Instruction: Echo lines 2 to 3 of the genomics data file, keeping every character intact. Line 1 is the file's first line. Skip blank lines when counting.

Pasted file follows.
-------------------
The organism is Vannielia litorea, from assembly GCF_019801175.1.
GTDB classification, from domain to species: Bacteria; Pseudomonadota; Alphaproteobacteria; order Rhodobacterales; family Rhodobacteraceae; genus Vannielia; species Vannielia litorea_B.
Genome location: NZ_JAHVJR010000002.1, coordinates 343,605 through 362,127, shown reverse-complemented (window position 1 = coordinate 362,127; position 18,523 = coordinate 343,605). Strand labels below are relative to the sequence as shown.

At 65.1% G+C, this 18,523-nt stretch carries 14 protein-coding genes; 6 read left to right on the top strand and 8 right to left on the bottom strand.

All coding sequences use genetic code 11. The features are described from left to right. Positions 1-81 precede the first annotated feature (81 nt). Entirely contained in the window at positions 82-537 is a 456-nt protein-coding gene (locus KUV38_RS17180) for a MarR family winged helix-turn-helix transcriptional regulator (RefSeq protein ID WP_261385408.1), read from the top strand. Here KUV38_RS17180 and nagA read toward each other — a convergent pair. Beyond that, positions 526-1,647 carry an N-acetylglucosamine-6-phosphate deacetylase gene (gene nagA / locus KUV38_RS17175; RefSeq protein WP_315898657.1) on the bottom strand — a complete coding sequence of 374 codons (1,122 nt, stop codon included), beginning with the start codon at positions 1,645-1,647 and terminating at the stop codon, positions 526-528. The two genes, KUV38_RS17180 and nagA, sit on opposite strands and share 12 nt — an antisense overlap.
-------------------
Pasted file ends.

GTDB classification, from domain to species: Bacteria; Pseudomonadota; Alphaproteobacteria; order Rhodobacterales; family Rhodobacteraceae; genus Vannielia; species Vannielia litorea_B.
Genome location: NZ_JAHVJR010000002.1, coordinates 343,605 through 362,127, shown reverse-complemented (window position 1 = coordinate 362,127; position 18,523 = coordinate 343,605). Strand labels below are relative to the sequence as shown.